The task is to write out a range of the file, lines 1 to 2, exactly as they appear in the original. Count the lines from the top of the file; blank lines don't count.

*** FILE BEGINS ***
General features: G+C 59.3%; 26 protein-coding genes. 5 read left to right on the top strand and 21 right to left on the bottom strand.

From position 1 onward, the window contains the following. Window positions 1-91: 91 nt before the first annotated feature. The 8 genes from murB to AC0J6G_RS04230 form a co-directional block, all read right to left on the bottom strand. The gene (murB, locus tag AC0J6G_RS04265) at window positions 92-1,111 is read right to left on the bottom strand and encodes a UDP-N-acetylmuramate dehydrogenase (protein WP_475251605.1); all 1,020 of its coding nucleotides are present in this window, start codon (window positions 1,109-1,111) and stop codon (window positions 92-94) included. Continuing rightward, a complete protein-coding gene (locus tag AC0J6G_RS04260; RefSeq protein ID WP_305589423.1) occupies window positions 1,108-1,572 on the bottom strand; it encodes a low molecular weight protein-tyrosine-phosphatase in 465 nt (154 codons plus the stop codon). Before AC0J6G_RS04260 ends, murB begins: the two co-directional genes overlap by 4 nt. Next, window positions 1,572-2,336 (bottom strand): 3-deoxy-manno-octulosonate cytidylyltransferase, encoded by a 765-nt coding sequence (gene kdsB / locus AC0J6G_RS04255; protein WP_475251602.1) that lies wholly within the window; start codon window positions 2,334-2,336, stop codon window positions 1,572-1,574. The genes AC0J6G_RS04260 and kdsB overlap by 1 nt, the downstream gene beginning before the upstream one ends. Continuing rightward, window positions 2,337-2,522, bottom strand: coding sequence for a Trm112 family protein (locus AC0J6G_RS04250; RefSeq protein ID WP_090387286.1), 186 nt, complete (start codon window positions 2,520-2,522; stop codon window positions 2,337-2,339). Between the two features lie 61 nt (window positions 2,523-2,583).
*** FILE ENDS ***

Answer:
General features: G+C 59.3%; 26 protein-coding genes. 5 read left to right on the top strand and 21 right to left on the bottom strand.

From position 1 onward, the window contains the following. Window positions 1-91: 91 nt before the first annotated feature. The 8 genes from murB to AC0J6G_RS04230 form a co-directional block, all read right to left on the bottom strand. The gene (murB, locus tag AC0J6G_RS04265) at window positions 92-1,111 is read right to left on the bottom strand and encodes a UDP-N-acetylmuramate dehydrogenase (protein WP_475251605.1); all 1,020 of its coding nucleotides are present in this window, start codon (window positions 1,109-1,111) and stop codon (window positions 92-94) included. Continuing rightward, a complete protein-coding gene (locus tag AC0J6G_RS04260; RefSeq protein ID WP_305589423.1) occupies window positions 1,108-1,572 on the bottom strand; it encodes a low molecular weight protein-tyrosine-phosphatase in 465 nt (154 codons plus the stop codon). Before AC0J6G_RS04260 ends, murB begins: the two co-directional genes overlap by 4 nt. Next, window positions 1,572-2,336 (bottom strand): 3-deoxy-manno-octulosonate cytidylyltransferase, encoded by a 765-nt coding sequence (gene kdsB / locus AC0J6G_RS04255; protein WP_475251602.1) that lies wholly within the window; start codon window positions 2,334-2,336, stop codon window positions 1,572-1,574. The genes AC0J6G_RS04260 and kdsB overlap by 1 nt, the downstream gene beginning before the upstream one ends. Continuing rightward, window positions 2,337-2,522, bottom strand: coding sequence for a Trm112 family protein (locus AC0J6G_RS04250; RefSeq protein ID WP_090387286.1), 186 nt, complete (start codon window positions 2,520-2,522; stop codon window positions 2,337-2,339). Between the two features lie 61 nt (window positions 2,523-2,583).